Thus, the model is applicable to individuals and to small and large groups. Pere’s model, along with other models of healthy Maori selfhood (Durie, 1994), provides a framework within which dimensions may be explored and understood in a number of ways. Applied to Max this helps me understand how important not only his family relations, but the relationship to his extended whanau is. The concept of Whanaungatanga as described by Pere (1994) and also Durie (1994) reflects in Max’s confidence and his always present sense of belonging to his whanau.

And I believe in Max’s case you can even see all his energy and his great joy on life in general. When Max had the strained ankle he was much more affected than other children would be. Not only because it took away his ability to take part in his favourite activity, after investigating the Maori perspective theories, it becomes obvious, that his holistic wellbeing was affected. VIDiscussion and Recommendation Max is a child that can learn best when physically active. He needs to be able to move and physically explore his environment. This is the way he best understands and explains his environment.

He has very good physical skills. He has good motor skills, like throwing, catching, balancing, And fine motor skills, as demonstrated in Appendix E. He is very aware of his abilities and uses his body with confidence. Max is very open to new experiences; he has the ability to understand a new concept by a not only observing, but physically exploring. Before this series of observation Max was often described by teachers as a very unsettled child with short attention span. But now that we have seen, how Max makes sense of things, we will be able to provide him with more learning opportunities that attract his interest.

Max’s way of physically exploring and his need for this are explained by Rose Pere’s (1994) view on the importance of physical well –being with other aspects of children’s development . The New Zealand Early Childhood Curriculum support the importance of holistic Wellbeing (Ministry of Education, 1996) Inspired by this series of observations, we will integrate a greater variety of physical active play in our sessions. This will include physical games to count, identify numbers and counting as well as activities to identify shapes and colours.

Besides the physical aspect, Max is very proud of his ability to speak Te Reo as the first Observations (Appendix A and B) exhibit. This cultural identity needs to be nurtured and supported. We can help this process by implementing more Te Reo into daily routines. To get Max’s attention for learning opportunities and activities, we have to find ways to make them more attractive to him. He does not like table top activities, as they restrict his need to move (Appendix C and D). Already taking activities like this to the floor, will help him to participate.

Possible activities are: putting Playdough into the huge saucers on the floor, making pictures on big paper using hands (or even feet). When it comes to mat time it shows that Max has the ability to retain all words and actions to a song. This amazing ability has not been noticed much before. It is not to forget that he is not even three years old yet. He loves to sing and dance. He is surprisingly not very interested in books. I am at the moment in the process of developing a series of interactive children’s stories to foster early literacy learning opportunities for children like Max.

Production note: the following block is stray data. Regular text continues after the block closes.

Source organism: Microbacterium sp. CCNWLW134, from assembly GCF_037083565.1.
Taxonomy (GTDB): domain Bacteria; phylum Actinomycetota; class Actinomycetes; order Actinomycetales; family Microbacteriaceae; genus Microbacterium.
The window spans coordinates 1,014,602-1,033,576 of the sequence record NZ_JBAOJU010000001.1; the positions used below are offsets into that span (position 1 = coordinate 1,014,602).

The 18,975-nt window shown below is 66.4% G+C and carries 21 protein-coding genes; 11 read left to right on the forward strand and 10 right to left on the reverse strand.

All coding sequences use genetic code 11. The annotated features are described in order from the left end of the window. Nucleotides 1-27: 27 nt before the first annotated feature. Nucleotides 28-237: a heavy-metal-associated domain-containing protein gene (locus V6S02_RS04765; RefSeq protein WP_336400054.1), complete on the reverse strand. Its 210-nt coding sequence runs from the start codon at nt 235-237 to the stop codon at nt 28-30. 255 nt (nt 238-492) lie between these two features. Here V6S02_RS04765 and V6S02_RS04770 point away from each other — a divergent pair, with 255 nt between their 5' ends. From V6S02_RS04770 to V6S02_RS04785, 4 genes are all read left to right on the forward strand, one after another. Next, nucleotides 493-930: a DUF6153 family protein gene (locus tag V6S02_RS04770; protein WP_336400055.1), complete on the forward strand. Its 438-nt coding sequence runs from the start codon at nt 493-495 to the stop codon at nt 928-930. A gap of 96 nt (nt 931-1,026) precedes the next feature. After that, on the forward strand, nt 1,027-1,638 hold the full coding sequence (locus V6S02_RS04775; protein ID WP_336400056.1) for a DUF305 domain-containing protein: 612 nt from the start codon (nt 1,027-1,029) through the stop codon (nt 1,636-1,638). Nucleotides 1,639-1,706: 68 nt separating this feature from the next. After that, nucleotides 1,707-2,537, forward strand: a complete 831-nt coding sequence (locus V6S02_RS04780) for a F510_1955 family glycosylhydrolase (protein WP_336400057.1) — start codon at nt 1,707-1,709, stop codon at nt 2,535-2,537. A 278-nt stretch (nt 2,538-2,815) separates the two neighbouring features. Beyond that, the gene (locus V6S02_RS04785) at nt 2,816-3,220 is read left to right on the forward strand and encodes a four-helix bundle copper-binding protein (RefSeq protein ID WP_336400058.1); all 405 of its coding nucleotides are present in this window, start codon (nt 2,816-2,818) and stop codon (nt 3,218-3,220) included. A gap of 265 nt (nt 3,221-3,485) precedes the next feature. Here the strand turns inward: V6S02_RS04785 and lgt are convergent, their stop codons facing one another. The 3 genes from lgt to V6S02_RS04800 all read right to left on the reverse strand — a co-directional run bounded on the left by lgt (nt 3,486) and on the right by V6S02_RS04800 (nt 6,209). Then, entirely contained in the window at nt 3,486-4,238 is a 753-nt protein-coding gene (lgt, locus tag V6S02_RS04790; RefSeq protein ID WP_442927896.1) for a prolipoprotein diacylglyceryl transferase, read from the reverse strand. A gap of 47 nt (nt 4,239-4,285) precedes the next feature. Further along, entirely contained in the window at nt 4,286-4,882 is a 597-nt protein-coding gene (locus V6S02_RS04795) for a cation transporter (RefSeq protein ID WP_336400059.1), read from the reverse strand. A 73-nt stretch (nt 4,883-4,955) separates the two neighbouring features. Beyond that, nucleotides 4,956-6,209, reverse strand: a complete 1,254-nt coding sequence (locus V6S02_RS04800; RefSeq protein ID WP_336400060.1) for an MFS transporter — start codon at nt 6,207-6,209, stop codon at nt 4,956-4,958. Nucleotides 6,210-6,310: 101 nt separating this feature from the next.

There has been research that making a connection between literacy and physical activities can help especially boys with reading and comprehension later (Roberts, Jurgens, & Burchinal, 2005). VII Observation Toll For me the Time Sample is the most effective observation tool. A time sample provides a good base for further investigations like Duration Records. The time sample gives an overview about the childs activities in a day or the specified time frame. Special activities can be marked and developed into a narrative or learning story. A series of time samples can give insight in the child’s daily routines, preferences and strengths.

The time sample can also give information about possible issues that need investigating and addressing. Time samples can help teachers to assess their work and help with reflection on current practice in a service. VIII References Arthur, L. , Beecher, B. , Death, E. , Dockett, S. & Farmer, S. (2005). Contemporary perspectives on children’s play, learning and development. Programming and planning in early childhood settings (3rd ed. ). Australia: Thomson Bronfenbrenner, U. (1979). The ecology of human development. Cambridge, MA: Harvard University Press Durie, M. 1994). Whaiora: Maori Health Development. New York: Oxford University Press Roberts, J. , Jurgens, J. , & Burchinal, M. (2005). The role of home literacy practices in preschool children’s language and emergent literacy skills. Baltimore, MD: Brookes Publishing Company, John-Steiner, V. & Vygostsky, L. S. (1978). Mind in Society: Development of Higher Psychological Processes. New York: Harvard University Press Ministry of Education (1996). Te Whariki: He whariki matauranga mo nga mokopuna o Aotearoa: Early Childhood Curiiculum. Wellington: Learning Media Penrose, P. 2000). Take another look: Tirohia ano (2nd ed. ). Auckland: New Zealand Playcentre Federation Pere, R. (1994). Ako: Concepts and learning in the Maori Tradition. Monograph. Wellington, New Zealand: Te Kohanga Reo National Trust Board Podmore, V. (2006). Observation Origin and Approaches to Early Childhood Research and Practise. Wellington: NZCER Rogoff, B. , (1990). Apprenticeship in thinking: Cognitive development in social context. New York: Oxford University Press Slavin, R. E. (2003). Educational psychology: Theory and practice (7th ed. ). Boston: Pearson Education.